May 302014
 

I recently had a chance to catch up on some of my backlog of podcasts, including some of Dan Carlin’s Common Sense and Hardcore History. The most recent episode of Common Sense is named “Show 275 – The Specter of Dissent” and is a bit of a combination of history and current events commentary. Dan can be sensationalist, slow to get started, and slow to finish on a topic, but I think for this item the format is warranted.

He spends time going over the history of radicalization and protest in the US and how it relates to our current situation as described in some of the revelations from Edward Snowden and Glen Greenwald. In fact, but much of the podcast seems to be prompted by one of Greenwald’s stories earlier this month – “Glenn Greenwald: from Martin Luther King to Anonymous, the state targets dissenters not just “bad guys“. Policies and procedures raised from the article are throw-back to red scares and Hoover era:

Among the information collected about the individuals, at least one of whom is a “US person”, are details of their online sex activities and “online promiscuity” – the porn sites they visit and surreptitious sex chats with women who are not their wives. The agency discusses ways to exploit this information to destroy their reputations and credibility.

… Another slide describes the tactics used to “discredit a target”. These include “set up a honeytrap”, “change their photos on social networking sites”, “write a blog purporting to be one of their victims” and “email/text their colleagues, neighbours, friends, etc”. In accompanying notes, GCHQ explains that the “honeytrap” – an old cold war tactic involving using attractive women to lure male targets into compromising, discrediting situations – has been updated for the digital age: now a target is lured to a compromising site or online encounter. The comment added: “a great option. Very successful when it works.” Similarly, traditional methods of group infiltration are now accomplished online.

As Dan points out, perhaps these tactics are approved by the majority of Americans when used against our enemies. However, what is also increasing becoming apparent is that the net of “enemies” includes extremely broad definitions:

The NSA explicitly states that none of the targeted individuals is a member of a terrorist organisation or involved in any terror plots. Instead, their crime is the views they express, which are deemed “radical”, a term that warrants pervasive surveillance and destructive campaigns to “exploit vulnerabilities”.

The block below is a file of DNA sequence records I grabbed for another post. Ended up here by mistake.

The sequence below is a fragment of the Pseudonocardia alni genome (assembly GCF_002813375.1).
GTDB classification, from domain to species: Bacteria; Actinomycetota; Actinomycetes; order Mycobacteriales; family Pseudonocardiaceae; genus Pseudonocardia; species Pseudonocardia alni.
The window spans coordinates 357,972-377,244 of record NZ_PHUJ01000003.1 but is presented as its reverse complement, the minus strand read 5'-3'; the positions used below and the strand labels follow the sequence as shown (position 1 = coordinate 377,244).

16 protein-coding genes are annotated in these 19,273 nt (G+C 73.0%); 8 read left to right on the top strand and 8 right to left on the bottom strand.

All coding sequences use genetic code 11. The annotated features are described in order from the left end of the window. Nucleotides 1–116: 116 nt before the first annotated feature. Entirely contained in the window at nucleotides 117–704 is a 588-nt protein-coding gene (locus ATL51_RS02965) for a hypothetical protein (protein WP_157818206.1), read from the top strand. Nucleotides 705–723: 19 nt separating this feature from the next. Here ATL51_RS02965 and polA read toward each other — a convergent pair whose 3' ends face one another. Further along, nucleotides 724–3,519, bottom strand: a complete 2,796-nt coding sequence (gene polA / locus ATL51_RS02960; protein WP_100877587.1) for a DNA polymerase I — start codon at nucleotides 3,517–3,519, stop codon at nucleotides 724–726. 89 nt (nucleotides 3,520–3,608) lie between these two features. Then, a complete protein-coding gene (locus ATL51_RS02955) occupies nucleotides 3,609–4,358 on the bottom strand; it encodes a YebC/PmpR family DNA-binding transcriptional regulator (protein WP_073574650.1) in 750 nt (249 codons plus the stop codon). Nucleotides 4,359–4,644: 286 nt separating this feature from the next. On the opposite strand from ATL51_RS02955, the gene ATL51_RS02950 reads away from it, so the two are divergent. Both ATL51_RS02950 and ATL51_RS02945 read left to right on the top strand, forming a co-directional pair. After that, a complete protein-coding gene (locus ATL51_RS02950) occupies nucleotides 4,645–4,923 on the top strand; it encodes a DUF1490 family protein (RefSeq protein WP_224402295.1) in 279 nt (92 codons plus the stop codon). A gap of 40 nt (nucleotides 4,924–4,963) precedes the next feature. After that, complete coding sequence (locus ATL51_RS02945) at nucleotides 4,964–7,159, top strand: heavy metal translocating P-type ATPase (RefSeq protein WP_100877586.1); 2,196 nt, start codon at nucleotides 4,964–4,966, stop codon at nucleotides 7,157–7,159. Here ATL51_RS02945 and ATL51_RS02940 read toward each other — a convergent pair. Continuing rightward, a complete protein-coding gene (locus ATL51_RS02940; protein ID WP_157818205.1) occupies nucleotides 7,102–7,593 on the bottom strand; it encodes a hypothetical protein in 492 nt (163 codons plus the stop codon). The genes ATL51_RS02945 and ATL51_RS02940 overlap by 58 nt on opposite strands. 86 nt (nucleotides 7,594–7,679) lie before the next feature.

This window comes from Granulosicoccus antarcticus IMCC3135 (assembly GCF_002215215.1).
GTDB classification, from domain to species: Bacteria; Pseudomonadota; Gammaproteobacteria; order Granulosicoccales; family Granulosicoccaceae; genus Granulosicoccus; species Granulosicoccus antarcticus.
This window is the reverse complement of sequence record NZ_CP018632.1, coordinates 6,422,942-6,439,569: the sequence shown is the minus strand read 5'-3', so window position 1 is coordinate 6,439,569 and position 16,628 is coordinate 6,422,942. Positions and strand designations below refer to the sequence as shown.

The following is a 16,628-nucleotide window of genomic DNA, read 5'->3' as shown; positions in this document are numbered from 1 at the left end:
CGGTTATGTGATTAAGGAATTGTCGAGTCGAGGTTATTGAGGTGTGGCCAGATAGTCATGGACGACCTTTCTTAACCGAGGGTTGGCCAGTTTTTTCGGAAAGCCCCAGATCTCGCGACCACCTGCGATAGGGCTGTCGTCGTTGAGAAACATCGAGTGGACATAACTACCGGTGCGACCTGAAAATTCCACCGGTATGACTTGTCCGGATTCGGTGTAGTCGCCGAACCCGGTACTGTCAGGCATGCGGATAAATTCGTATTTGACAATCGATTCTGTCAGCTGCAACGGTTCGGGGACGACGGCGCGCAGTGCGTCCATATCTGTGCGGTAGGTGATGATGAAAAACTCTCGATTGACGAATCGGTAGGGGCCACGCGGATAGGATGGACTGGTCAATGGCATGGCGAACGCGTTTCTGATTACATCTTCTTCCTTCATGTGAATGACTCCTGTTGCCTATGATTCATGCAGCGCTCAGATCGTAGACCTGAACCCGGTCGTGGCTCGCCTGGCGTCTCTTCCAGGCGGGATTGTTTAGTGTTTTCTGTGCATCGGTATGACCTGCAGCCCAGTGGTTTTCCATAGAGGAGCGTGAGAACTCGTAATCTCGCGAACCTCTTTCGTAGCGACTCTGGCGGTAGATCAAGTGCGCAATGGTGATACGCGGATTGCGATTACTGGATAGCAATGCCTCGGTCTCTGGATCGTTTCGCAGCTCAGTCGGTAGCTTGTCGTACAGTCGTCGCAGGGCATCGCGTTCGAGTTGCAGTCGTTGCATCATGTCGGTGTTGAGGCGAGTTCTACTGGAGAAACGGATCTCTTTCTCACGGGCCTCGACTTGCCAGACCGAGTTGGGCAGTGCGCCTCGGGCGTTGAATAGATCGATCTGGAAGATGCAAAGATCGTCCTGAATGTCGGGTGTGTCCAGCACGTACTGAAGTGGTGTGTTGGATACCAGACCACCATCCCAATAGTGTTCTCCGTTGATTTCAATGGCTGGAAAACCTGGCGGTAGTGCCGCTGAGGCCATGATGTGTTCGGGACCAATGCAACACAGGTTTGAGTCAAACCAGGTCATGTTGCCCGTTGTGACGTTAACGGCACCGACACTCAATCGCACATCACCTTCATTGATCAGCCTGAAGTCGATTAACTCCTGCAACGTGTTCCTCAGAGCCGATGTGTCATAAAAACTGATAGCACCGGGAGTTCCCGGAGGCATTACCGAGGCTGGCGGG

…These incidents were not aberrations of the era. During the Bush years, for example, documents obtained by the American Civil Liberties Union (ACLU) revealed, as the group put it in 2006, “new details of Pentagon surveillance of Americans opposed to the Iraq war, including Quakers and student groups”. The Pentagon was “keeping tabs on non-violent protesters by collecting information and storing it in a military anti-terrorism database”.

This is a very disturbing revelation. The evidence seems to suggest that the net of suspicion is cast on domestic dissent – anyone who challenges the administration and status quo. This is extremely bad for the health of our system. As Greenwald puts it:

“… the implicit bargain that is offered to citizens: pose no challenge and you have nothing to worry about. Mind your own business, and support or at least tolerate what we do, and you’ll be fine. Put differently, you must refrain from provoking the authority that wields surveillance powers if you wish to be deemed free of wrongdoing.”

I highly recommend both Greenwald’s article and Dan Carlin’s podcast episode for some thought provoking content.

Feb 012007
 

ATHF

Most folks have heard about the Aqua Teen Hunger force ads (up for weeks in 12 other cities) causing a terrorist scare in Boston by now. I know if I was going to plant a bomb it would look like a Lite-Brite showing a cartoon character flipping the bird. Sigh. But their press conference just takes this absurdity to a new level:

Two suspects arrested for their part in a hair-brain TV cartoon marketing campaign that ultimately paralyzed downtown Boston held a wild and mocking press conference Thursday, during which they would only answer questions regarding… their hair.